[cfe-dev] Command line compiler options

Justin Bogner mail at justinbogner.com
Tue Jun 16 22:34:14 PDT 2015

Sean Silva <chisophugis at gmail.com> writes:
> On Tue, Jun 16, 2015 at 8:44 PM, Justin Bogner <mail at justinbogner.com> wrote:
>> Clang does not currently document its command line even remotely
>> sufficiently. We have "clang --help" and the clang user's manual, which
>> are both helpful but neither of which is really satisfactory.
>> The problem, as I see it, is that nobody has really stepped up to just
>> write a thorough manual of what is available. We've often had
>> discussions of how to automate writing this (through tablegen or
>> otherwise), but these tend to lead to these two important results:
>> 1. Nobody's willing to do the work to design and implement something
>>    satisfactory.
>> 2. Several people point out that automated documentation tends not to be
>>    as readable and clear as hand-written output.
> I can't find the bugzilla where I described this, but there's actually another
> problem, which is potentially more serious. Even if we did magically have a
> large body of documentation that covered a lot of these gaps, it's not a sure
> thing that we would want to incorporate this content into our docs [1]. The
> issue is that many of our options are specifically there for GCC or MSVC
> compatibility, so providing an independent (duplicated) description of the
> option opens the door to divergence.

The answer to "How do you use clang?" in 2009 was "man gcc". It was cute
then, but it's embarrasing now.

> Our current rough "policy" of documenting features of clang that are
> not compatibility features (or where they are incompatible in some
> way) is actually pretty economical and in line with SPOT/ DRY
> principles.

DRY is about implementing software. Trying to apply it to documentation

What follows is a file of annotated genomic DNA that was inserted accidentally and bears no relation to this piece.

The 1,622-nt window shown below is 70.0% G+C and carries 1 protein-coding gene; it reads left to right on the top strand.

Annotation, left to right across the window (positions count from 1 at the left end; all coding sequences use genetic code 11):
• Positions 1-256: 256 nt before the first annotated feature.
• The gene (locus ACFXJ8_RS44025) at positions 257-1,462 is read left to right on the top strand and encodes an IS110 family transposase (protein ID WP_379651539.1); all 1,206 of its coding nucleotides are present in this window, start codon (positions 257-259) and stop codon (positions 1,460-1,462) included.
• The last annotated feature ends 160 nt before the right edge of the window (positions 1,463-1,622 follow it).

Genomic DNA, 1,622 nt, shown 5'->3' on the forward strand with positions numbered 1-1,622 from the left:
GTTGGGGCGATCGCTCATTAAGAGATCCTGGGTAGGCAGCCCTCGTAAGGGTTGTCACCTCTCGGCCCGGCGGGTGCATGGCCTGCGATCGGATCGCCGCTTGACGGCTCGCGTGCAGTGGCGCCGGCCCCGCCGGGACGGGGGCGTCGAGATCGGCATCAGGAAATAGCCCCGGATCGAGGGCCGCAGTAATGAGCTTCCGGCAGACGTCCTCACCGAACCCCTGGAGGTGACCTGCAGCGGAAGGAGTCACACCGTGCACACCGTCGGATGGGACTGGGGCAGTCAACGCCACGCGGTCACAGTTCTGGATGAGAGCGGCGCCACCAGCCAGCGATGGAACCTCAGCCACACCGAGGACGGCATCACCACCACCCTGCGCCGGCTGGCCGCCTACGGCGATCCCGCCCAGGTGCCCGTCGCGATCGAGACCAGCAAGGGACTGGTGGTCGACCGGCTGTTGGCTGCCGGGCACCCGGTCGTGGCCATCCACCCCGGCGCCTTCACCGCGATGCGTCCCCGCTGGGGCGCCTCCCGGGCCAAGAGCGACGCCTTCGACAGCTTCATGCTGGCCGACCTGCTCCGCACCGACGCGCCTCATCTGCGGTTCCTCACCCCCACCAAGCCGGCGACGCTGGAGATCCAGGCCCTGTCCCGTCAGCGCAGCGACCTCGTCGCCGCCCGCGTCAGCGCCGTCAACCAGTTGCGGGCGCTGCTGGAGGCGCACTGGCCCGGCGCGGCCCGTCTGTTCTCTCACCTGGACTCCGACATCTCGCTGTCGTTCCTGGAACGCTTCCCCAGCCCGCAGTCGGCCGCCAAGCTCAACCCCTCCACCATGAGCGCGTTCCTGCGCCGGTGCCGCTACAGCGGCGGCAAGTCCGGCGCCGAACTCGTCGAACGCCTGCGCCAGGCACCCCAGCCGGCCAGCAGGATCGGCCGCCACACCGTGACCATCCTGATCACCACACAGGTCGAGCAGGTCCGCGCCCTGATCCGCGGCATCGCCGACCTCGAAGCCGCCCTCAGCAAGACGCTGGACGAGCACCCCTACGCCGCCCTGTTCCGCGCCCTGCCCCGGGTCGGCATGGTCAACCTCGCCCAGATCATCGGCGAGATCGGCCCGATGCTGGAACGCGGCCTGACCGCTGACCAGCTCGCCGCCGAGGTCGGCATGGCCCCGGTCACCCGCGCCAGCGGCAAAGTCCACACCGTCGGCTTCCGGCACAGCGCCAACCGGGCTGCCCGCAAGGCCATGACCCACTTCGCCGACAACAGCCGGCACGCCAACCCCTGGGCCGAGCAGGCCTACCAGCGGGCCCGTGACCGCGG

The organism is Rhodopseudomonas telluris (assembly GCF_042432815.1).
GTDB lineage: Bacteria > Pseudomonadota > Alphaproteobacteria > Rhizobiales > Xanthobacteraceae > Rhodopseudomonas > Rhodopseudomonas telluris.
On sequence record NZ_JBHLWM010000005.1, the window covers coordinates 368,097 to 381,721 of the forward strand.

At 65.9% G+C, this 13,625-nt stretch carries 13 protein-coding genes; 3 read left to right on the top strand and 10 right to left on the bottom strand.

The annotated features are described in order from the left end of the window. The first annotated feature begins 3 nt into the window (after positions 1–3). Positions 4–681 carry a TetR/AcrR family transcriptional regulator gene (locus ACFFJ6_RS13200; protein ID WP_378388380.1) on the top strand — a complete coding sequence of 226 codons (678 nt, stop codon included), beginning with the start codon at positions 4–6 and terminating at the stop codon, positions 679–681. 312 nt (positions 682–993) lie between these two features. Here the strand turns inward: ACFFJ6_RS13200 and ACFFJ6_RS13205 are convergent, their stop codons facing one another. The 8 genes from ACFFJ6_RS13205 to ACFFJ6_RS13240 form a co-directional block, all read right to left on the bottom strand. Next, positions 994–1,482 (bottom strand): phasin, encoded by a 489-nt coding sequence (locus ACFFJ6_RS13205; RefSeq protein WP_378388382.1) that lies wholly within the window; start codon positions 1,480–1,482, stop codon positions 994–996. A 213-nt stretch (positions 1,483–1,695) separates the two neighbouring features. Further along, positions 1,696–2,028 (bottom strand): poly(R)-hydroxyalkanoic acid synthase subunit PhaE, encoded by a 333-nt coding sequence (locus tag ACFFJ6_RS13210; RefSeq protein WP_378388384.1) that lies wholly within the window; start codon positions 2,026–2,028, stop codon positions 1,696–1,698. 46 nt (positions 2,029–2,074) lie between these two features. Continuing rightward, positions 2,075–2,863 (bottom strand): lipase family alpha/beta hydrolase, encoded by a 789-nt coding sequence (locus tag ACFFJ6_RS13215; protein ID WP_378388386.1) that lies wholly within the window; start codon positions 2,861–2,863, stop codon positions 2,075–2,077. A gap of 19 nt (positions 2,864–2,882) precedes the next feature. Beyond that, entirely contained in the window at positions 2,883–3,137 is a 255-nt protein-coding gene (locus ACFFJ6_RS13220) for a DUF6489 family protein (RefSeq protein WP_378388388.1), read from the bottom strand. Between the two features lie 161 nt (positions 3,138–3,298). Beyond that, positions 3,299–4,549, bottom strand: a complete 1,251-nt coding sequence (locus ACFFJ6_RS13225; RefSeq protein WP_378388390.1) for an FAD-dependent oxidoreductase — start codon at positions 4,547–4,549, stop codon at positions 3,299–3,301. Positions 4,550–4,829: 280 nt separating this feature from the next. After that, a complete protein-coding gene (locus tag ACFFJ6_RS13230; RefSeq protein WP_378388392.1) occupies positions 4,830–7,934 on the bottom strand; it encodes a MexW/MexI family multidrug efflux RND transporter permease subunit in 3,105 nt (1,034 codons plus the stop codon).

inevitably leads to terrible documentation, in my experience.

> It also means that all of our bug reports are "bug in compatibility
> with GCC/MSVC" and we can asymptotically approach compatibility
> (i.e. fixable with patches). Compare this to "I, a user of your
> compiler, relied on a feature that you documented as behaving in a
> particular way, and now you are changing it" which leaves us between a
> rock and a hard place: stay incompatible with the other compilers or
> break our own compatibility promises (not fixable with patches; we are
> now in the realm of social/political issues).

I don't necessarily disagree with you here, at least in the sense that I
don't think we should document (for example) every gcc extension we
implement in great detail. The issue at hand is the smaller question of
"what flags does clang accept?". The answer today is "all of the gcc
ones! Oh, but some of them do nothing, or aren't accepted at all. And
there are clang specific ones - I think we documented a few of those in
the clang user's manual, maybe."

We can document which flags a particular version of clang accepts
without stating "we implement feature X, it works exacly like blah, and
we promise to support it forever". We can mitigate misunderstandings by
stating that particular options are for compatibility when that's all
they exist for, and I don't see why bugs in the documentation should be
treated differently than any other bug.

> It's an open question whether the open-source project wants to risk
> that support problem, or whether there is a safe set of options we can
> document without worrying about this; but arbitrarily thorough
> documentation essentially turns any existing compatibility bugs (or
> misunderstandings of a GCC/MSVC option on the part of the documenter)
> into potentially "forever" support costs.
> [1] suffice it to say I know at least one company that ships a ~100 page "C/
> C++ Compiler Reference" with their clang-based platform toolchain
> -- Sean Silva

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